Konner's account is too simple twice over. It slides too easily between its consideration of the physical stature of Jews - especially their strength or weakness - and its consideration of the political stature of the Jews - especially their power or powerlessness. And in so doing, it overlooks some of the complications of each stature, and the exquisite complexity of their relationship. In a way, Konner has compressed two books into his small volume: one about Jews' bodies, and the other about Jewish power and powerlessness. The second subject has been treated twice before in the Jewish Encounters series, once by Ruth Wisse in "Jews and Power" and then again, after a fashion, by Douglas Century in his brilliant account of American Jewish boxer Barney Ross.
At a time such as ours, when one may find in a Dizengoff cafe survivors of Auschwitz and veterans of Israel's War of Independence worriedly discussing Iran's uranium-enrichment program, the issue of Jewish weakness and strength is, as we say here, of "existential" importance, and one can hardly blame Konner for turning his wise attention to it as well.
But it is precisely at this point - not in his account of the Jewish body per se but in his account of Jewish power and the lack thereof - that Konner's account is most troubling. For one thing, it takes liberties with the Jewish past, which was not always as hapless as Konner makes out. The 1,800 years that Konner canvases included the proud centuries in Spain now called the "Golden Age" and long periods in such varied locales as Germany, Italy, Poland, Russia, Provence, North Africa, Ethiopia, Yemen, Persia and Syria (to name just some), in which Jews, while not autonomous, were neither abject nor enfeebled. ("The Jewish Body" ignores Sephardi Jewish culture altogether, a disheartening oversight.) Konner's narrative of the Jewish fall and rise also takes liberties with the present, in which Jews are hardly as Herculean as he makes us out to be.
The remarkable alchemy of early Zionism was not that it turned mice into lions or made Schwartzes into Schwarzeneggers; rather, the birth of the state served as evidence that a nation without Schwarzeneggers could still prevail. And it did this, largely, through the yiddisher kop, by placing an emphasis on brains over brawn. For a kid like me, raised in America, the biggest surprise upon enlisting in the Israel Defense Forces was not the powerful build of my fellow soldiers, but the way their puny stature disappointingly resembled my own. The average reserve company brings together pot-bellied, bad-backed chain-smokers into a deft fighting unit. The IDF is a brains-over-brawn outfit, and much the same can be said about all of Israel and its high-tech driven economy.On a 1968 family trip to the Lower East Side of Manhattan, my sister bought a poster of a pale-faced Hasid in a phone booth, ripping open his long black coat to reveal Superman's red and yellow diamond-shaped pentagon on a blue spandex background, the letter "S" replaced by the Hebrew letter "Shin." Leaving aside the bitter politics surrounding ultra-Orthodox enlistment in the military, the poster got something that Konner has missed: that the heroics of the Six-Day War were achieved not by Goliaths but by Davids. What was new about the new Jew was not so much his body as what he was prepared to do with it.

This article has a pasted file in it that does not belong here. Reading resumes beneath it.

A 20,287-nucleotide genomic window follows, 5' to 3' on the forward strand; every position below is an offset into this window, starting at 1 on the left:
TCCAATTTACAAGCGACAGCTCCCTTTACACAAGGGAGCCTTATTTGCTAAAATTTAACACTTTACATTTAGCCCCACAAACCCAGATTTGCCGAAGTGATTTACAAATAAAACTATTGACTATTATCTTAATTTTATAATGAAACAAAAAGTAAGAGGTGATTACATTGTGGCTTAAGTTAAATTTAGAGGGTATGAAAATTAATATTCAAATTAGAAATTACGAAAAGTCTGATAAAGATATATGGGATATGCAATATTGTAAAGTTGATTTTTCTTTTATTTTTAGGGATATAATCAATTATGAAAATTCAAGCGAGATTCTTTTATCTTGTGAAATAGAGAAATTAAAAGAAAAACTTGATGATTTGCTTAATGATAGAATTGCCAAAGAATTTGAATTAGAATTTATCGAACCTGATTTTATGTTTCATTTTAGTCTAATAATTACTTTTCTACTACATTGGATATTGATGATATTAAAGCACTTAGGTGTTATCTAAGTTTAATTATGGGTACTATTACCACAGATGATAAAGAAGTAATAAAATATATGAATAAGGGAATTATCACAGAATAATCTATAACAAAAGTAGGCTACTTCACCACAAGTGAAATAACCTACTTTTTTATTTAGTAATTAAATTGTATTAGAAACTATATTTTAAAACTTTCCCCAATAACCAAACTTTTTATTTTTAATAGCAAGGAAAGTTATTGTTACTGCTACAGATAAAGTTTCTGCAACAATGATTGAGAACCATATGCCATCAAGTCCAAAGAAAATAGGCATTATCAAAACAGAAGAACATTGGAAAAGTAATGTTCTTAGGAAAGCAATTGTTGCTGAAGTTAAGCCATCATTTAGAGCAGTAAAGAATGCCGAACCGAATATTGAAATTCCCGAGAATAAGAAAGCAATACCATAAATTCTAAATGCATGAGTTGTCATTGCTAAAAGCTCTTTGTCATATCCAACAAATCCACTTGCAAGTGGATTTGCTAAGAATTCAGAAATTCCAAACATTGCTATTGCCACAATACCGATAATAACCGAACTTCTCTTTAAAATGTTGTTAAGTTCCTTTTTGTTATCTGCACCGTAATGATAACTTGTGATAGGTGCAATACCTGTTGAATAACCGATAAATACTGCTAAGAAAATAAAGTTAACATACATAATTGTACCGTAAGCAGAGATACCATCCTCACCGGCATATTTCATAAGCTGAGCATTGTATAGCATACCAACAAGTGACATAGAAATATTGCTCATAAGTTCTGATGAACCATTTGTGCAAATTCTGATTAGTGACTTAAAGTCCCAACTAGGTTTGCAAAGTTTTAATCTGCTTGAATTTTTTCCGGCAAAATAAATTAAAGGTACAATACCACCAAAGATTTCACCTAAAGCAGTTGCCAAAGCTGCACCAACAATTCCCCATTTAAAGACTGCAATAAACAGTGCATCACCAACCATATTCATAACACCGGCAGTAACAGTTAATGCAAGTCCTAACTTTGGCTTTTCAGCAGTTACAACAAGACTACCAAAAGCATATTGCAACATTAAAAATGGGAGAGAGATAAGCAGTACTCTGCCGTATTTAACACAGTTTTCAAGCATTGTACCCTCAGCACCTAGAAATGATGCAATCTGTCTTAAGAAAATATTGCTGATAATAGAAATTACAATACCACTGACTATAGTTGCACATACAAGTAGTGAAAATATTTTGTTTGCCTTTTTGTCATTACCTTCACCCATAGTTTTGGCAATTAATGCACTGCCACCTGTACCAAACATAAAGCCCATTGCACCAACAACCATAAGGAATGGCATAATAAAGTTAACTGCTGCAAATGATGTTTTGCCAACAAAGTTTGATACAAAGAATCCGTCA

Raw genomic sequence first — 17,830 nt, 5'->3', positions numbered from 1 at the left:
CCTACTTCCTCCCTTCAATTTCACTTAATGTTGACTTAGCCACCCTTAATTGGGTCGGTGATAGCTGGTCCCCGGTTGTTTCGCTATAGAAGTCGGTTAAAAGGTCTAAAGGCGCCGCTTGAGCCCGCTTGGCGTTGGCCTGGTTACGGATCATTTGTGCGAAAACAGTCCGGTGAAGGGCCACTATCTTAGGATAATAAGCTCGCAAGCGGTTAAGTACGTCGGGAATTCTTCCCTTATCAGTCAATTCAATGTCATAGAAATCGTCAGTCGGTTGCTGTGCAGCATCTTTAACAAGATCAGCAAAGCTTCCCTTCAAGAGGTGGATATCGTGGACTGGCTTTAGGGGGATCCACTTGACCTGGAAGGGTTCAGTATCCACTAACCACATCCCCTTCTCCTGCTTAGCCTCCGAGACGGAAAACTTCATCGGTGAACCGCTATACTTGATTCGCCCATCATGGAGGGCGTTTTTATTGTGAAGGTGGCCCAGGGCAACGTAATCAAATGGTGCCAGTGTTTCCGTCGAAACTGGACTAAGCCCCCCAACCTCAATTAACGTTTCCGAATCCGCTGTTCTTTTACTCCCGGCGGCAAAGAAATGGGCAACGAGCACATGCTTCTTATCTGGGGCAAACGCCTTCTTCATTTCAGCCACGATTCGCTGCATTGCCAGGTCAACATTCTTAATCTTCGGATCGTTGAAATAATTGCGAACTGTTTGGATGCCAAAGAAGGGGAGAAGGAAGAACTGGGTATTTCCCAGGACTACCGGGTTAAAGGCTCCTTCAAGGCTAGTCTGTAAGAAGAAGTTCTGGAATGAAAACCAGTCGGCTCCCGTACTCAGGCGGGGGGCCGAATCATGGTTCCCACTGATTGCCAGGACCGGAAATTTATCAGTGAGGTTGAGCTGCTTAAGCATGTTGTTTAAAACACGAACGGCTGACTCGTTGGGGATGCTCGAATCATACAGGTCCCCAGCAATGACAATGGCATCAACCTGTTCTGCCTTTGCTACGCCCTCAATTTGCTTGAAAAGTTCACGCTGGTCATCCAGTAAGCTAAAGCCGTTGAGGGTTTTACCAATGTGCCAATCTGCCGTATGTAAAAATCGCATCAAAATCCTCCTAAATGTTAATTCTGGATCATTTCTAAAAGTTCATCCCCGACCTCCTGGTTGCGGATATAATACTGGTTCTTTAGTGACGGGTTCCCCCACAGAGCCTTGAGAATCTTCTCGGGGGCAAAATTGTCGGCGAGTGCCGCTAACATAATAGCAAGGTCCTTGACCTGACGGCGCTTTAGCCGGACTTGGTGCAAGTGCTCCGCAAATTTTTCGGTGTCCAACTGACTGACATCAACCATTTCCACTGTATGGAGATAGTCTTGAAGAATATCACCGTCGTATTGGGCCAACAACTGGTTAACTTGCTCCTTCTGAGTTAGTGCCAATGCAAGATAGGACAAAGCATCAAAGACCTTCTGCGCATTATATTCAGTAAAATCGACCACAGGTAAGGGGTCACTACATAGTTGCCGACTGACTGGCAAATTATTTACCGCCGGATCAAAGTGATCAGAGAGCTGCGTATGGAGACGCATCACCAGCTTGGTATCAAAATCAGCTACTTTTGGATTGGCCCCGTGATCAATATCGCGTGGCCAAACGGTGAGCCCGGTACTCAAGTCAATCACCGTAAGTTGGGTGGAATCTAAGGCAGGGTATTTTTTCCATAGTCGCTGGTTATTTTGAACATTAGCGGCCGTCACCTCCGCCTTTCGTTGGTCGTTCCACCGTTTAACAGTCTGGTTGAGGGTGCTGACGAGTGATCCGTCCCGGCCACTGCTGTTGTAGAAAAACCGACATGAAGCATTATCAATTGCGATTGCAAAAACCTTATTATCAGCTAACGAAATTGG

It may be that Konner sees the Jewish body in ascent because for himself, no less than for Augustine and Aquinas, the Jewish body remains a Rorschach test. In fact, although his book is full of fascinating tidbits, what gripped me most was the spectacle of Konner himself. Already by page 6, we've met him as a pudgy boy, lousy at sports, mooning over Bonnie Gitlin, "a seventh-grade goddess with a cloud of blond curls and (already!) actual breasts," finding relief in "late-night reveries" and fretting that "God was reading [his] filthy mind." We've seen him in his Brooklyn shul regarding with fascination a beefy survivor "said to have gone to the gas chambers three times, each time breathing the air in a space between the falling bodies," and a refugee from Russia who was missing the index finger he chopped off to escape service in the czar's army. We've seen him skip out on high school, at 16, and make his way to Washington, D.C., to see Martin Luther King, Jr., deliver his "I have a dream" speech.
Konner's account is that of an American Jew who was born as the scale of the Holocaust was first becoming clear and who came of age with the 1967 Six-Day War. His is an identity hardened by the worst and best things to happen to the Jews, as well as by America's awkward struggle to shake its own prejudices. We follow Konner on his journey from New York to Chicago via the Kalahari, aware of how large a role Treblinka, Memphis and Entebbe play along the way. We observe him making sense of nose jobs and boob jobs, of Philip Roth and Betty Friedan, of his deaf parents and the wife he lost to breast cancer, of eugenics and the purported genetics of Jewish intelligence. By the end, it's hard not to register first what a mensch Konner is, and then just how strange and remarkable his times, and our own, have been.
While he was a young boy in the boroughs of New York, Konner tells us, a teenaged, locked-and-loaded Ruth Westheimer was a soldier escorting convoys through stretches of newly declared Israel, keeping an eye out for an ambush. Now, as Dr. Ruth, she is a wise and kindly oracle of sexual pleasure, whose celebrity endorsement one finds on the Eroscillator ("the only vibrator ever recommended by Dr. Ruth").Konner's point is this: In our day, it is not by their books alone that one may come to understand Jews, but also by their firearms and vibrators. Jewish bodies may not have changed as much as Konner seems to think since he was a kid. What has changed is some of what Jews do with their bodies. Following him as he makes sense of these changes is awkwardly affecting, and makes "The Jewish Body" in part a study of at least one Jew's spirit: that of Konner himself.
Noah Efron chairs the graduate program on Science, Technology & Society at Bar-Ilan University, and is a representative on the Tel Aviv city council.